Document Type



Virginia Institute of Marine Science

Publication Date



Coastal wetlands in Virginia represent a finite resource which is being
subjected to ever increasing development pressures. As a means of reducing
these losses while accomodating necessary economic development, the policy
of wetlands mitigation through compensation is increasingly being utilized
by both regulatory agencies and developers. This practice generally
involves the grading of an upland area to the appropriate elevation and
planting it with wetlands vegetation to replace a mar sh being lost in
another area.

The technology to plant and grow marsh vegetation for this and other
purposes has been well demonstrated . In as few as two growing seasons the
appearance and primary productivity can be very similar to natural marshes,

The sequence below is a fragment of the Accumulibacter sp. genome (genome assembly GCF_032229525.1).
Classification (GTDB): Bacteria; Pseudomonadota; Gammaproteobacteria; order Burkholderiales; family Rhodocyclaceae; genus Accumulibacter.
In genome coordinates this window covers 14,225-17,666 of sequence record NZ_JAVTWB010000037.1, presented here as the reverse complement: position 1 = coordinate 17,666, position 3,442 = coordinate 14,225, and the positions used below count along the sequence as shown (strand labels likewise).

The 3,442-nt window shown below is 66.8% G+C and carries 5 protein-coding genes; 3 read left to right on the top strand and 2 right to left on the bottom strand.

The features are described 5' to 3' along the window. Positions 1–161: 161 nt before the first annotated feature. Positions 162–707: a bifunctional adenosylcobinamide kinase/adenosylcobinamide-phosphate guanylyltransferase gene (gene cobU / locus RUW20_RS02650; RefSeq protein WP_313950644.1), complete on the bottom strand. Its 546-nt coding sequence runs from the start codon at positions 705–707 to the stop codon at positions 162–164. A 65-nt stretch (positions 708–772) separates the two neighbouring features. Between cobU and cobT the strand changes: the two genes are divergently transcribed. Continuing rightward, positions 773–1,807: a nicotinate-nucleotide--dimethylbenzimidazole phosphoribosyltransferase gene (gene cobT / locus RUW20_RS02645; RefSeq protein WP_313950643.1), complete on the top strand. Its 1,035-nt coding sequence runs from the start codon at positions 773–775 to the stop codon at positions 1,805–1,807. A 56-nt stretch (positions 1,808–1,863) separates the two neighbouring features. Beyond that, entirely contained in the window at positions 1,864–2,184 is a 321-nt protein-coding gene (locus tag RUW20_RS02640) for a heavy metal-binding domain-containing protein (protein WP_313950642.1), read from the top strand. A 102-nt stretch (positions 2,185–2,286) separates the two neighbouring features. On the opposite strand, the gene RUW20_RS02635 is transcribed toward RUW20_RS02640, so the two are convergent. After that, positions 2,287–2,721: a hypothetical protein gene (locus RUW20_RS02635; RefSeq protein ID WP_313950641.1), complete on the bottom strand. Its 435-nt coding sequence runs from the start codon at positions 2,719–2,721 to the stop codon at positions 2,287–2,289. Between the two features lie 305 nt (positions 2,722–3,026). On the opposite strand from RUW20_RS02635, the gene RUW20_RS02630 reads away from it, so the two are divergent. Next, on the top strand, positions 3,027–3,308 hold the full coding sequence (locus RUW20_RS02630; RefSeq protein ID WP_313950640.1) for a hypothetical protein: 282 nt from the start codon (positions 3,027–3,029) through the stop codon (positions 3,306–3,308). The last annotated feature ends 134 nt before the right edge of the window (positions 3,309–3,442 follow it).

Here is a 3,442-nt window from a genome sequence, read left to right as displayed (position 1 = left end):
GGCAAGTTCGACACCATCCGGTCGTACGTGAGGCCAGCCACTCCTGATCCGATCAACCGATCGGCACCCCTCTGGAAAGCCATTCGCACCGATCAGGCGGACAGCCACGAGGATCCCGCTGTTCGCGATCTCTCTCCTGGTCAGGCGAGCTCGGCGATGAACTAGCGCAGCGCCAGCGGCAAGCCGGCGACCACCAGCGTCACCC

but the length of time necessary for them to become fully functional in an
ecological sense is unknown (Woodhouse et al, 1974) . This question remains
unanswered and the need still exists to conduct both short and long term
studies of planted marshes to evaluate their success at replacing the
wetlands resources being lost to development. These studies need to include
not only the plant community but also the physical environment and the utilization of these areas by invertebrates, fishes, birds, and mammals (Zedler, 1984).

In an effort to address some of these questions this portion of the study was designed to 1) compare the vegetative characteristics of a manmade marsh with those of similar natural marshes and 2) investigate the role of elevation and tidal inundation in the development of the marsh.



Wetlands -- Virginia -- Norfolk; Wetland conservation -- Virginia -- Norfolk